6. #6
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    ozarks
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    free dinner......i`m just brash enough to tell `em thanks for the free chow now it`s back to the homeless shelter for me....just don`t give `em any more information than they allready have...ie; name and address....maybe give `em the address of the local aarp chapter....
    wonder why i don`t get those invites?
    [SIZE="1"] associated with several importers and manufacturers.[/SIZE]

  7. #7
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    Quote Originally Posted by tod evans View Post
    free dinner......i`m just brash enough to tell `em thanks for the free chow now it`s back to the homeless shelter for me....just don`t give `em any more information than they allready have...ie; name and address....maybe give `em the address of the local aarp chapter....
    wonder why i don`t get those invites?
    Well.....son .....it's like this.....in 20 or 23 years, you will get them. Around here, it's assumed that a retiree is one of those who came from 'up nawth' with a million dollar checking account and $5,000.00 (or more) a month pension check. Those are the folks who invest.
    "Folks is funny critters."

    Think for yourselves and let others enjoy the privilege to do so, too. ~Voltaire

  8. #8
    Join Date
    Jan 2007
    Posts
    810
    Hi Frank,

    Take the dinners. Take as many as they're willing to put out for. They have already calculated the cost of those dinners into the "cost of sales" for their investment schemes, right down to the last penny and they're taking a expense as a deduction, so you might as well fill a chair for them. As Jeff says, you'll pay in boredom from listening to them "sell" while you eat. After you've been to a few, they'll mark your name as an "eats but does not buy" , then the invitations will stop.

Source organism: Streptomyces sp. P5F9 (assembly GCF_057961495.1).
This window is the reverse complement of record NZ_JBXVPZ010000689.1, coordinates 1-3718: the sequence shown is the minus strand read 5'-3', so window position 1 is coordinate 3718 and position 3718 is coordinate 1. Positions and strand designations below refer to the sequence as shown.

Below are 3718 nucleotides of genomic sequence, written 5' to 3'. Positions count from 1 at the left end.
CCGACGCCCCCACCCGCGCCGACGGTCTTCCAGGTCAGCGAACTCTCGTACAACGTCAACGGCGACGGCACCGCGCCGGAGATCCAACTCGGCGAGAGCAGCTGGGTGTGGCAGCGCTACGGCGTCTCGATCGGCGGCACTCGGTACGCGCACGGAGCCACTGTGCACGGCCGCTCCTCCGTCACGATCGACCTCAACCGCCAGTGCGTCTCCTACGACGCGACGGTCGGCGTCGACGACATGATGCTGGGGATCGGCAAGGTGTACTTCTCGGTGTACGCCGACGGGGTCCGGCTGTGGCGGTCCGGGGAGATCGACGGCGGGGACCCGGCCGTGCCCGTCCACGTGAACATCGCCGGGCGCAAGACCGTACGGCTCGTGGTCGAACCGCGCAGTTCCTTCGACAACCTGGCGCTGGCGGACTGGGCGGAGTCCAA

cheers eh?

  9. #9
    Join Date
    Oct 2006
    Location
    Central NY State
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    Hi Frank,
    I say eat. You might find that the meal isn't worth the spiel. But if they're inviting you, there's nothing wrong with accepting it.

    Ken

  10. #10
    Join Date
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    ABQ NM
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    Add another vote to the "take the meal" pile. As others have said, the company is already building the cost of the meal into their cost of doing business, and who knows...they might actually have something of interest to talk about.

    Years ago my first wife and I accepted a free two-night stay at a ski resort in NM in exchange for sitting through a couple hours of a timeshare sales pitch. We had no intention (or means) of buying a timeshare, but we appreciated the free mini-vacation. They also gave away a little 13" black and white TV, which we also took with no regrets.
    When the going gets weird, the weird turn pro. - Hunter S. Thompson
    When the weird get going, they start their own forum. - Vaughn McMillan